Tuesday, January 26, 2010

The Process of my Paintings [SNEAK PEEK]

I am often asked what some of my creative processes are when creating a piece. Today, I wanted to share with you one of the ways I create my art. I was recently commissioned by a client to do a fantasy based piece as gift to her loved one. She indicated she wanted to be sexy and a white tiger had to be involved.

Once I received her requests, I sent her a sketch to give her an over all idea of what she was looking for. For this particular piece, I decided to make her outfit, a cat suit, the same white tiger print as the animal included in the painting.


Oftentimes, I exaggerate body types to either hide what the client wants to hide or create shapes and sensuality that is either not enough or not at all. This particular client, though quite shapely, emphasized in her request her desire to look sexier than she normally is, so I enhanced her best asset. I won’t tell you what feature I chose to enhance, as I’m sure you all will figure it out soon enough. 


Below, is the sketch I created for her:




Once the ideas presented in the sketch are approved by the client, I begin doing an acrylic paint version of the piece using the Renaissance grid method. With the grid method of painting, I use basic measurements and laws of math that help me to achieve symmetry and evenness in the piece I am trying to create.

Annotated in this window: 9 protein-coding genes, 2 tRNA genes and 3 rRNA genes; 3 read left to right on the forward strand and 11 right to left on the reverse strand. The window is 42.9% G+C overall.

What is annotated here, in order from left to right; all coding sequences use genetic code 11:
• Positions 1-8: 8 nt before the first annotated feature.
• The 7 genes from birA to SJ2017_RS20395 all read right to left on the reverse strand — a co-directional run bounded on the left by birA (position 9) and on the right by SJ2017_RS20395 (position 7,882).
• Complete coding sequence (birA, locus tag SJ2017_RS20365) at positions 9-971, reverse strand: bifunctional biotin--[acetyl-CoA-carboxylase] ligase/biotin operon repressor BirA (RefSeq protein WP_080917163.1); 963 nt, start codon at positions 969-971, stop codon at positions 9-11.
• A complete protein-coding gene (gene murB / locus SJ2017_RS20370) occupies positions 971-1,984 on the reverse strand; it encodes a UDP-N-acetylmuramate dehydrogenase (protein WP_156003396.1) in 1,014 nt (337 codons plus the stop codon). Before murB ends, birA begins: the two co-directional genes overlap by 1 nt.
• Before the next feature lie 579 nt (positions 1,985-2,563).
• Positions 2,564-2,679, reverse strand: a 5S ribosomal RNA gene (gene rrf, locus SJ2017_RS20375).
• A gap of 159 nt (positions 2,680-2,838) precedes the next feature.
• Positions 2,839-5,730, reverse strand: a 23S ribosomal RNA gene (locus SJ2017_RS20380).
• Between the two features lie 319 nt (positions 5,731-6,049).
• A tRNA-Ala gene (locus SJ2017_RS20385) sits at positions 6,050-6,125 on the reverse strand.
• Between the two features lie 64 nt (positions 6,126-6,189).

Below is the acrylic version of the commissioned piece:
 
 










 
Once the acrylic piece is completed, I look for flaws in color, symmetry, shade, shape and so forth. Once I note the changes that need to be made, I create the final piece in oil paint, which will be given to the client.
 
I haven’t finished the oil process on this particular piece, but please feel free to comment with your views and opinions on the acrylic piece… perhaps your thoughts might make me see something else that can be adjusted or changed.
 
In the meantime, I hope you enjoyed this glimpse into my working process.

2 comments:

  1. we spoke a little bit about the grid process on Friday (thank you Maestro) and so it was good reading this...so much I don't know since this is not what I do. But I know what moves me and your stuff keeps me at the edge of my seat. She is hot!

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  2. You paint oil over the acrylic?

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